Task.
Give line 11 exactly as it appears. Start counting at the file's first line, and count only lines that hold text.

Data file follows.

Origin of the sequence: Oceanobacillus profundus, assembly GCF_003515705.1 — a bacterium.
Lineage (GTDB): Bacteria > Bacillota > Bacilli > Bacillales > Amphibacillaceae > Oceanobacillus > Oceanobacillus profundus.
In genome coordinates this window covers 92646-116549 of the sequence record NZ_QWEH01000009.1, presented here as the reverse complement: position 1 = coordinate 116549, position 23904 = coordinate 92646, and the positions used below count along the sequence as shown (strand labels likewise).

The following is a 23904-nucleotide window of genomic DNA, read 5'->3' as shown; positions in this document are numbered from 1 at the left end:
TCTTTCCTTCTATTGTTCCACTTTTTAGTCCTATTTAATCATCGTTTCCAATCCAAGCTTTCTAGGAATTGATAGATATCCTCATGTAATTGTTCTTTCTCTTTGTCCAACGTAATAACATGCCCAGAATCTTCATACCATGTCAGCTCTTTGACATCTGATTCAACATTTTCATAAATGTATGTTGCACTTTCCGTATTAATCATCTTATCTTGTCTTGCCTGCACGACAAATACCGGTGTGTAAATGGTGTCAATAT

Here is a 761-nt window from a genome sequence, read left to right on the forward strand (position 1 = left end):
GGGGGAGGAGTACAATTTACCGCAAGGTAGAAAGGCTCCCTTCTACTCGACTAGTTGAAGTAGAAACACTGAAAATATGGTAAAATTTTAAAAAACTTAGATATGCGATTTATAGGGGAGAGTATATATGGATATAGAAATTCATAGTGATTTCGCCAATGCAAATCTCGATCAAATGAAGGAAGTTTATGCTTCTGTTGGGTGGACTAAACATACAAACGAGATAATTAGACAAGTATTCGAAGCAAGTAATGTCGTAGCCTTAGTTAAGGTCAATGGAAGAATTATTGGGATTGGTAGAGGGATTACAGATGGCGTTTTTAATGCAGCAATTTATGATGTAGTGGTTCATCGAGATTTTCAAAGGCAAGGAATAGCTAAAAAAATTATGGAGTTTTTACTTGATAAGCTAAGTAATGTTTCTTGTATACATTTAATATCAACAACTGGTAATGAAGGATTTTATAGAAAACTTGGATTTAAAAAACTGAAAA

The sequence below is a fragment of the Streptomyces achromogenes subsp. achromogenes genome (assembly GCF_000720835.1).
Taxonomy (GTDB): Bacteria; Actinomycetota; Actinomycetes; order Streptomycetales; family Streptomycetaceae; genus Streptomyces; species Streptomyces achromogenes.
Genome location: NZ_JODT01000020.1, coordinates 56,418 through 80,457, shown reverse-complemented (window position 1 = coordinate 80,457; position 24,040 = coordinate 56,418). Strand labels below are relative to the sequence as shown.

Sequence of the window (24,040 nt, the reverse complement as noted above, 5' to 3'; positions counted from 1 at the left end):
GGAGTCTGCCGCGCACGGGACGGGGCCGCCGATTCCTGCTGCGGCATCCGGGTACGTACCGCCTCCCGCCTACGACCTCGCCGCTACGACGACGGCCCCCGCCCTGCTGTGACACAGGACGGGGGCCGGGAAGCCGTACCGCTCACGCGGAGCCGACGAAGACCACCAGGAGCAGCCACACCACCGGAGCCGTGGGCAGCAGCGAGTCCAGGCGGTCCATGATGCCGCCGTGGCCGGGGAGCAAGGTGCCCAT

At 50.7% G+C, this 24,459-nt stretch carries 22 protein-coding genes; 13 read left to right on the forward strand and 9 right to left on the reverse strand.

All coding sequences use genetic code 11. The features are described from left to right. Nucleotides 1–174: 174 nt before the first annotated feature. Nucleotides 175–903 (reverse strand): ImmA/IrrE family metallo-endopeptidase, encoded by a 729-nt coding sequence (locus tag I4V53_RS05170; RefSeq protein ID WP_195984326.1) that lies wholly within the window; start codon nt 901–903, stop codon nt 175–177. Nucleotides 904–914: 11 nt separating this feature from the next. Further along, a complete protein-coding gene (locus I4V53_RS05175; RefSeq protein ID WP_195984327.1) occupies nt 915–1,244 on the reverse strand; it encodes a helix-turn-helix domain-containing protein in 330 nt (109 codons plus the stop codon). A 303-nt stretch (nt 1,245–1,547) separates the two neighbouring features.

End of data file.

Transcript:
Sequence of the window (24,040 nt, the reverse complement as noted above, 5' to 3'; positions counted from 1 at the left end):